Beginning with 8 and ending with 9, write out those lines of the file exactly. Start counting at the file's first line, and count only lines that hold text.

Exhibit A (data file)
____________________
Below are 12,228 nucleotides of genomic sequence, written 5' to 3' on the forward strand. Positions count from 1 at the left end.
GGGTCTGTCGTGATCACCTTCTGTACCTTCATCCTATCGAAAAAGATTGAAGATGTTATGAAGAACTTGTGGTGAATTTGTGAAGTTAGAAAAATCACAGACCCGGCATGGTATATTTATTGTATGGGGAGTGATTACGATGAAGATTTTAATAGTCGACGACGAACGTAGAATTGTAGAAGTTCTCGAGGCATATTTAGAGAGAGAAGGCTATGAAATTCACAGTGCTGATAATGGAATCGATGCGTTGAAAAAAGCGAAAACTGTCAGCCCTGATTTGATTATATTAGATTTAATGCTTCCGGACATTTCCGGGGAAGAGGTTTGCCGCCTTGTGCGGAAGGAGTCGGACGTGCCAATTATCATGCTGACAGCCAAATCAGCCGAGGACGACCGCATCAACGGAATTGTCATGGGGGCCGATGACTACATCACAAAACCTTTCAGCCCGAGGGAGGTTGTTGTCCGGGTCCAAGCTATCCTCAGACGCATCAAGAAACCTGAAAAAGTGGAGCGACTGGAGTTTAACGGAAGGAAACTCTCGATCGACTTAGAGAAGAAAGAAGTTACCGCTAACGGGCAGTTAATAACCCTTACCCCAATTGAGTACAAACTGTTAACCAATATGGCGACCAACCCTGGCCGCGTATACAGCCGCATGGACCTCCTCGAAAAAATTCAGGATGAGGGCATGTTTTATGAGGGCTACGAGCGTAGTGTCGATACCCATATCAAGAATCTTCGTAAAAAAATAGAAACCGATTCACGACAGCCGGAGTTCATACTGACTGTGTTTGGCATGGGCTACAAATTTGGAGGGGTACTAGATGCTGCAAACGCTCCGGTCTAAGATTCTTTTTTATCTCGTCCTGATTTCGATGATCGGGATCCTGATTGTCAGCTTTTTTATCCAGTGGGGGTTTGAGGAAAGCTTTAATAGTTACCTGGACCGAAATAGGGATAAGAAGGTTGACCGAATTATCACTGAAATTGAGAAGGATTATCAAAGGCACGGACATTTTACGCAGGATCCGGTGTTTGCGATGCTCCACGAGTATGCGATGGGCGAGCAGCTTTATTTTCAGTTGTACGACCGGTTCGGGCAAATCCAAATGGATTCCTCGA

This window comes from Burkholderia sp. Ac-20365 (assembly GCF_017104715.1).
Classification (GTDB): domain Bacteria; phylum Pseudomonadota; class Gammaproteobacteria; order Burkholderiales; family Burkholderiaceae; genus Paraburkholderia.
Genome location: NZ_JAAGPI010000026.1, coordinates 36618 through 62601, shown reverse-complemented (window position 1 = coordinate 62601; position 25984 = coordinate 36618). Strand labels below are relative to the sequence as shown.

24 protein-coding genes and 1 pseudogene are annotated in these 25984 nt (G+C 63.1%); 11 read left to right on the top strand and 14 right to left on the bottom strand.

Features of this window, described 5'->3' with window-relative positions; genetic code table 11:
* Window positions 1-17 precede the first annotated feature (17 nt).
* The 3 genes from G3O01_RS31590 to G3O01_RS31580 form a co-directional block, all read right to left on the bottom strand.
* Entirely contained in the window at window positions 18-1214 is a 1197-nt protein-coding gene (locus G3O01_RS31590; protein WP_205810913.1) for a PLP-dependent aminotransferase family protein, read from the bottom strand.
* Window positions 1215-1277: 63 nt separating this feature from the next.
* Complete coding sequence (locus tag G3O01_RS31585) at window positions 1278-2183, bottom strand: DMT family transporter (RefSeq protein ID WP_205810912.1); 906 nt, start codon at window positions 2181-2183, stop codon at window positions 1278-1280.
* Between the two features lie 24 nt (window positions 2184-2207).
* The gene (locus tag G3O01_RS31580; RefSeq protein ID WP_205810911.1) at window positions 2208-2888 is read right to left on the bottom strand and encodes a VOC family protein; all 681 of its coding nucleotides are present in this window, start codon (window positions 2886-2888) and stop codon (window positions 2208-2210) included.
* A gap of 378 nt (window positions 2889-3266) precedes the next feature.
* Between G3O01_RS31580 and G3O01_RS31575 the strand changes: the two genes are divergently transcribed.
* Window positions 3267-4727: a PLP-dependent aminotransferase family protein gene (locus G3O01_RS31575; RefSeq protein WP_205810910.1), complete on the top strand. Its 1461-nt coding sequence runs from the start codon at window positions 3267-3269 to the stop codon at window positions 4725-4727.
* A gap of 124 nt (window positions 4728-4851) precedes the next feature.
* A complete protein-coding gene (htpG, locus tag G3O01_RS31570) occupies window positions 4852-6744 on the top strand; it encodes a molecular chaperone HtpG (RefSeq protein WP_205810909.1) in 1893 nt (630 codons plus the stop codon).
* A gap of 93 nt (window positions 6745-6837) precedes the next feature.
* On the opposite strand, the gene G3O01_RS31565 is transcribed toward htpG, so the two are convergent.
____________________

* Window positions 1-17 precede the first annotated feature (17 nt).
* The 3 genes from G3O01_RS31590 to G3O01_RS31580 form a co-directional block, all read right to left on the bottom strand.